Two IRA Birmingham pub bombers given immunity letters: claim
ONE of the Birmingham Six has claimed that police sent secret letters promising immunity to two of the men responsible for the 1974 pub bombings.
Paddy Hill, who received a life sentence for the terrorist atrocity but later saw his conviction quashed, believes two of the pub bombers were told they would not face prosecution for IRA crimes.
The 68-year-old, who now lives in Scotland, said he had been told IRA members previously admitted five people carried out the bombings.
He told the Birmingham Mail that two of the five had since died, and two were promised immunity, but that a fifth bomber had not received any assurances that he could escape prosecution.
Mr Hill said he feared that if the on-the-run deal was revoked, it could prevent the true identity of the pub bombers ever being revealed – and stop the IRA from admitting responsibility.
The IRA has never officially admitted it carried out the pub bombings, and Mr Hill has been campaigning for them to come clean about their involvement. Nobody has ever been brought to justice for the murder of 21 people in Birmingham on November 21, 1974.
"I think it was about 1980 that I was told about the IRA claiming five people were involved in the Birmingham bombings," said Mr Hill. "I understand two have since died. They never named anyone.
"I understand that two of these men received letters from the British Government, telling them that they would not be prosecuted. One of the five has not received such a letter. The other two have died.
"No-one seems to know who was on this list for certain, but the authorities and the IRA knew who they were. Before the revelations, everyone understood they wouldn't be prosecuted under the Good Friday Agreement.
"Many people are sweating, not knowing what's going on. It might prevent further admissions of guilt because they will now wonder if they will face prosecution.
"I thought this immunity was across the board, but it seems that some people have received letters and some have not – so much for equality and government transparency. It's just one big dirty can of worms."
Mr Hill added: "We demand to know the truth for the relatives, and for the victims who were murdered. The authorities have deliberately lied to us, and lot of questions still need to be answered. I know for a fact that the police had two men in custody.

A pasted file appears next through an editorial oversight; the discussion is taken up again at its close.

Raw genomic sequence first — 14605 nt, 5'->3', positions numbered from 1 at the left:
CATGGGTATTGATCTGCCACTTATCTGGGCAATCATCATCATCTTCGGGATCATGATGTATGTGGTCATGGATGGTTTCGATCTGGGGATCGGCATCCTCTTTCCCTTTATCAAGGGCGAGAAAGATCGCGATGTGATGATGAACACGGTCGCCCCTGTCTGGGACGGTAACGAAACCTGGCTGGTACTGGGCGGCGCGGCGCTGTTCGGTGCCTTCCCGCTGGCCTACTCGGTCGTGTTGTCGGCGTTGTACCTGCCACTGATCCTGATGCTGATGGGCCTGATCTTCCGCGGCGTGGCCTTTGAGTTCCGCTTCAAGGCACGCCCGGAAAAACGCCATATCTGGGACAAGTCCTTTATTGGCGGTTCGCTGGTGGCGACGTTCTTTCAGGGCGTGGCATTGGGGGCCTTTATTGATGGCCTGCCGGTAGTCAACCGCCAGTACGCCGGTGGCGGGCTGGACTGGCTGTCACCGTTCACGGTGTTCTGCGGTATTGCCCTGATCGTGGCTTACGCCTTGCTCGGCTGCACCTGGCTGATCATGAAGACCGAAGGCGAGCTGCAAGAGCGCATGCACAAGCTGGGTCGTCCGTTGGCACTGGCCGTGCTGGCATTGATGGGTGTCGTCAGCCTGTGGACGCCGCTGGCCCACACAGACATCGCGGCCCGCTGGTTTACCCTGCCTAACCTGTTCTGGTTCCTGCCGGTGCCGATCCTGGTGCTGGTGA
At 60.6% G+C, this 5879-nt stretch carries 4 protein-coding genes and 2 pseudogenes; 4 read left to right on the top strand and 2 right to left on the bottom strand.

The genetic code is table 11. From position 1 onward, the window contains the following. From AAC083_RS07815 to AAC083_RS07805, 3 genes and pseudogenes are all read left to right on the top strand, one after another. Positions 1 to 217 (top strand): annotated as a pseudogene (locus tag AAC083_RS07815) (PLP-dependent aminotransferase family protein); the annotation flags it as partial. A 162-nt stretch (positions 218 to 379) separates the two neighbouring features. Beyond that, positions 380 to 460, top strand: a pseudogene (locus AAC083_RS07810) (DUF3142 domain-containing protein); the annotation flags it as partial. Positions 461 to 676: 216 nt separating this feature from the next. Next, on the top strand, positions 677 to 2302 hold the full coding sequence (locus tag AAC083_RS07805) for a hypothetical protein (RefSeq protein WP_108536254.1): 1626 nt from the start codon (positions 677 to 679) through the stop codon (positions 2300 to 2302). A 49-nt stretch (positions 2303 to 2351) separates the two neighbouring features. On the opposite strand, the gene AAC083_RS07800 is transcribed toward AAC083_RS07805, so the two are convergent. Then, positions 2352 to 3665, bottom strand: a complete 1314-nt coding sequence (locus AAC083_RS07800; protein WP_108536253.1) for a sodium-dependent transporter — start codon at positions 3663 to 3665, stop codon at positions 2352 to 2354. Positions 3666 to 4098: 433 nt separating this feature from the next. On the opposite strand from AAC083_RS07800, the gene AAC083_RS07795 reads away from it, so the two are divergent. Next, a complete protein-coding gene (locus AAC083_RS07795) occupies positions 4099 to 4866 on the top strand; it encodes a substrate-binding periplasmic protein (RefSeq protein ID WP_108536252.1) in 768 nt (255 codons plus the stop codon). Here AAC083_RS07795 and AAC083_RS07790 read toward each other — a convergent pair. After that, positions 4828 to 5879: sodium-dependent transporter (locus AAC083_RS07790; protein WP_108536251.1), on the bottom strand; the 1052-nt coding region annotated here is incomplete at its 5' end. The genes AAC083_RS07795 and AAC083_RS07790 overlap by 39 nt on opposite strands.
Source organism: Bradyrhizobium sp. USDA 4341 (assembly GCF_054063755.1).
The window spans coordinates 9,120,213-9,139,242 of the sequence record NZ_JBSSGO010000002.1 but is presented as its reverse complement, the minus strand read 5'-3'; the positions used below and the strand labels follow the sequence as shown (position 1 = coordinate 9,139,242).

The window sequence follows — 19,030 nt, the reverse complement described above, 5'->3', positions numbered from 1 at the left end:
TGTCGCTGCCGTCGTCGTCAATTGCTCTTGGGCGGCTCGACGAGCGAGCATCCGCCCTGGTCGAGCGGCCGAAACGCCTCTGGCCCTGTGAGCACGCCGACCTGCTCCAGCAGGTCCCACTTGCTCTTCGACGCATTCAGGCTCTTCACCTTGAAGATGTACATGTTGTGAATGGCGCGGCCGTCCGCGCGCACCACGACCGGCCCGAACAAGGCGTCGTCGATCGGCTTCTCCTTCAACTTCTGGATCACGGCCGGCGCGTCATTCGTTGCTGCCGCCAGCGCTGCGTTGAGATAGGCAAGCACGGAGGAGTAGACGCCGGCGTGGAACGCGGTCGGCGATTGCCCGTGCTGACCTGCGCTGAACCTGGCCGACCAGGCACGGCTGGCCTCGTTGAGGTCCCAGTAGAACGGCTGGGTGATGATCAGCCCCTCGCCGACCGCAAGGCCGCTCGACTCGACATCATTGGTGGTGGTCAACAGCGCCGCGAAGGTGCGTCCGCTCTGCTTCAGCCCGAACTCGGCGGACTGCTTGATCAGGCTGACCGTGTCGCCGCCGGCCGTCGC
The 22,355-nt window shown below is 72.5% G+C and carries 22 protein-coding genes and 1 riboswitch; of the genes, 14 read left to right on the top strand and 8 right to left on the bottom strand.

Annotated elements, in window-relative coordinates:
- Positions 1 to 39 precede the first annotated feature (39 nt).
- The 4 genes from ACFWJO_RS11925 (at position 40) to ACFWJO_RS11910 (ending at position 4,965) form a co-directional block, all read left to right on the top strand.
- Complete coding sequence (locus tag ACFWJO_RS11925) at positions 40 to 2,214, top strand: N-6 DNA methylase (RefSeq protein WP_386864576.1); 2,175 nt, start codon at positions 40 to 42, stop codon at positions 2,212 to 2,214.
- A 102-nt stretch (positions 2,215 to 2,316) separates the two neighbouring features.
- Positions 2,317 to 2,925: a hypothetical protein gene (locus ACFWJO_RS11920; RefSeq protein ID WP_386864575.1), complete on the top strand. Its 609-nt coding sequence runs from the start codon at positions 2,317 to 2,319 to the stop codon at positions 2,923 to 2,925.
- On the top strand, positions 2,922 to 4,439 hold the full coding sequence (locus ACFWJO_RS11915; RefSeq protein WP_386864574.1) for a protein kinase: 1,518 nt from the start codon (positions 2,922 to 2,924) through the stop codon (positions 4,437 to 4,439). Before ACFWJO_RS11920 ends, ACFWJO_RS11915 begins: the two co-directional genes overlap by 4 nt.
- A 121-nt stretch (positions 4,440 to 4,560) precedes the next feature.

"They admitted they had been top of their radar but they didn't have enough to hold them.
"The police had information about people who made the bombs and details about the planters. They claimed we were the only ones believed to be responsible.
"The government has now placed a 75-year embargo on case papers. The families have been kept in the dark. Many were led to believe that the Birmingham Six had somehow managed to fool everyone."
Brian Hambleton, whose 18-year-old sister Maxine was killed in the bombings, claimed the letters appear to show the government was prepared to secure a political settlement in Northern Ireland "at any cost". He said the letters showed how victims' families had been treated "with utter contempt" by the government.
Mr Hill's claims follow the revelation that almost 200 republican paramilitary suspects received letters assuring them they were not being sought by police. Their existence emerged on Tuesday after the collapse of the trial of John Downey, the suspect in the 1982 Hyde Park bombing, who was sent a letter by mistake.
Paddy Hill was jailed for the Birmingham pub bombings in 1975 with Hugh Callaghan, Gerard Hunter, Richard McIlkenny, William Power and John Walker. The Birmingham Six, as they became known, spent 16 years in jail before having their convictions quashed in 1991. The IRA has never officially claimed responsibility. Paddy Hill (right)has repeatedly challenged those behind the 1974 pub bombing atrocity in the city to "come clean". Devices were placed in two central Birmingham pubs – a third failed to detonate – killing 21 people.